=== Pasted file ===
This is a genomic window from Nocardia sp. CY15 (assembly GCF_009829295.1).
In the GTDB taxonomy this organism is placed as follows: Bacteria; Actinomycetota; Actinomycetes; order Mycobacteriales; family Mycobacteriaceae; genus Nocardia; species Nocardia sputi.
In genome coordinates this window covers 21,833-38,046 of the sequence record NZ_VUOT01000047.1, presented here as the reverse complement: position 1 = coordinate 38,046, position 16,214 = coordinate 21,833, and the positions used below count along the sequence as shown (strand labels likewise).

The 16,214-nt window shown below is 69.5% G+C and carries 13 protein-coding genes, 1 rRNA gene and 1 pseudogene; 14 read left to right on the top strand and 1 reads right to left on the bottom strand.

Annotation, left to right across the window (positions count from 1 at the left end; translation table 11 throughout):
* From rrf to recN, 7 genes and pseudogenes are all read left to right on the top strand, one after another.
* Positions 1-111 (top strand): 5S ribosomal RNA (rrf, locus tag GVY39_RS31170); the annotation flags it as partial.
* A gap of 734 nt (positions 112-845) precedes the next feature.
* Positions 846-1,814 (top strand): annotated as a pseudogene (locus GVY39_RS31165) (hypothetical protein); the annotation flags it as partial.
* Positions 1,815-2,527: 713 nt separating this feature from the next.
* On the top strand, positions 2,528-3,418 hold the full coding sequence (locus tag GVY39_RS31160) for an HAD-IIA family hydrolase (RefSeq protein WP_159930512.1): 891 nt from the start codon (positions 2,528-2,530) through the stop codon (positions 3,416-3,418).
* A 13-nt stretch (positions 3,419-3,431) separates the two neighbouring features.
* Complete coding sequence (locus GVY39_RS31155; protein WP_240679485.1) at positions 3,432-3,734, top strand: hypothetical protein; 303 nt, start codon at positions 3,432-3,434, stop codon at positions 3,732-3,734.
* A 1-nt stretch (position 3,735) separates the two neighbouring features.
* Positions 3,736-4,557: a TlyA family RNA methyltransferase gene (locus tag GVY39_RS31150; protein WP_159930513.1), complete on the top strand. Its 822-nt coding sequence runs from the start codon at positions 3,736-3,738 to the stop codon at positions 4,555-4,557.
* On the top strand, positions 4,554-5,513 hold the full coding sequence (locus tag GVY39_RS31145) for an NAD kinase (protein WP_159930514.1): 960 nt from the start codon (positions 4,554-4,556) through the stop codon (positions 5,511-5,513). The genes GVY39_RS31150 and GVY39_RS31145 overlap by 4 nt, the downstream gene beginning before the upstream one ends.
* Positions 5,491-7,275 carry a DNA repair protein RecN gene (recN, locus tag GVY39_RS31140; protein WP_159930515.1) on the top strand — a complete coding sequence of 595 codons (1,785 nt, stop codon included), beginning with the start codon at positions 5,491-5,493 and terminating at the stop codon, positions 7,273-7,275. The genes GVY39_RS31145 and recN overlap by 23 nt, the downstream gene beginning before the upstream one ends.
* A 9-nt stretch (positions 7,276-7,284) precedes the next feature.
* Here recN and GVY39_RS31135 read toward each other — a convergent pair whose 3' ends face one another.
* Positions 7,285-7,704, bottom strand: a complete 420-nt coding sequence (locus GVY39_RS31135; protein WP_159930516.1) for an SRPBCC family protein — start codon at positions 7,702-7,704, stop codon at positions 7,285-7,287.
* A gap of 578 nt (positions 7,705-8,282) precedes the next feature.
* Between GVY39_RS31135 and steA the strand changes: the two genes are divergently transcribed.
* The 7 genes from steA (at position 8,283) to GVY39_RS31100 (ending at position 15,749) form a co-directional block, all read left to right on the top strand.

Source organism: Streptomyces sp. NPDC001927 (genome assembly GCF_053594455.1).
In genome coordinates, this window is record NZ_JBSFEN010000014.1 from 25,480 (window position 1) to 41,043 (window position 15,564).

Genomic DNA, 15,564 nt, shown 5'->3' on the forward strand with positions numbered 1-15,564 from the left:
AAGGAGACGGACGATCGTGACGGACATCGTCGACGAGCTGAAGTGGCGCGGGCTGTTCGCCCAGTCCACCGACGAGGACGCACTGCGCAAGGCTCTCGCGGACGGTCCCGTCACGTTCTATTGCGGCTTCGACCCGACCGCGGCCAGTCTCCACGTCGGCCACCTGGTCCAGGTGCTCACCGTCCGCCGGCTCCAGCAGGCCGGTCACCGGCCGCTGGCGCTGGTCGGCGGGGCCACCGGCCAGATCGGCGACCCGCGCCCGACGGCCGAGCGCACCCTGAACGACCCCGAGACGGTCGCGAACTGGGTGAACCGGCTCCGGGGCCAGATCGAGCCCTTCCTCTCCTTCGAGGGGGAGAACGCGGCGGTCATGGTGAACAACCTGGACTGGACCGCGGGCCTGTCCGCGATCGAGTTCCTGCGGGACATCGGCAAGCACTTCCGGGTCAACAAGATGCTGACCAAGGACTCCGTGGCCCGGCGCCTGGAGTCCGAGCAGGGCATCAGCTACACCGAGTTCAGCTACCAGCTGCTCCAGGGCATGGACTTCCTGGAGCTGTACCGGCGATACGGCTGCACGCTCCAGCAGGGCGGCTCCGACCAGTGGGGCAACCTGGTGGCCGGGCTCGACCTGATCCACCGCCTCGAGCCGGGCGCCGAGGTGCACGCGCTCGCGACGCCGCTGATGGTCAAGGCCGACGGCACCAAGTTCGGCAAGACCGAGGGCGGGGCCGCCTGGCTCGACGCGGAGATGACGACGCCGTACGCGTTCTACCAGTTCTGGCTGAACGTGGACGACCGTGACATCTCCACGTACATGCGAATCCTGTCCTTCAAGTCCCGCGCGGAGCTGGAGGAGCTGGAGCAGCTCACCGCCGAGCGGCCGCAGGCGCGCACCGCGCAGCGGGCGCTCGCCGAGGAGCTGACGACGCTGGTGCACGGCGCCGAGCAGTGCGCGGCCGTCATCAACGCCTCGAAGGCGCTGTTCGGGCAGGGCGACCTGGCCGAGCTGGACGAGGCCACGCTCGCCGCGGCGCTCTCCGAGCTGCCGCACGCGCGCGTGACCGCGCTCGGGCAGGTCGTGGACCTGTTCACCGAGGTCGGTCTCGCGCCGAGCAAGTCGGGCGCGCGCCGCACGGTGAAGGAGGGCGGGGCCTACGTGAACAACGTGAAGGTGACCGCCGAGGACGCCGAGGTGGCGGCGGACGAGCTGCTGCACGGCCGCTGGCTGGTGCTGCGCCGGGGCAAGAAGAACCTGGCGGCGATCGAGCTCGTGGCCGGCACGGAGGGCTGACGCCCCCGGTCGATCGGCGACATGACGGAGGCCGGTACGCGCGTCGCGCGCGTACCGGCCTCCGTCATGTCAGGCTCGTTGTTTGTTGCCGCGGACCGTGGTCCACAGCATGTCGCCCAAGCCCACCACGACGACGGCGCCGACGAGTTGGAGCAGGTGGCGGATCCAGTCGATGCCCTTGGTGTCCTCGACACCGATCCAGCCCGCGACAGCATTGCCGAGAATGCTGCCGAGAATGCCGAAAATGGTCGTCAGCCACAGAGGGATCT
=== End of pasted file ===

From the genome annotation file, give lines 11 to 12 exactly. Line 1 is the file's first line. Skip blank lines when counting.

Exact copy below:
* On the top strand, positions 2,528-3,418 hold the full coding sequence (locus tag GVY39_RS31160) for an HAD-IIA family hydrolase (RefSeq protein WP_159930512.1): 891 nt from the start codon (positions 2,528-2,530) through the stop codon (positions 3,416-3,418).
* A 13-nt stretch (positions 3,419-3,431) separates the two neighbouring features.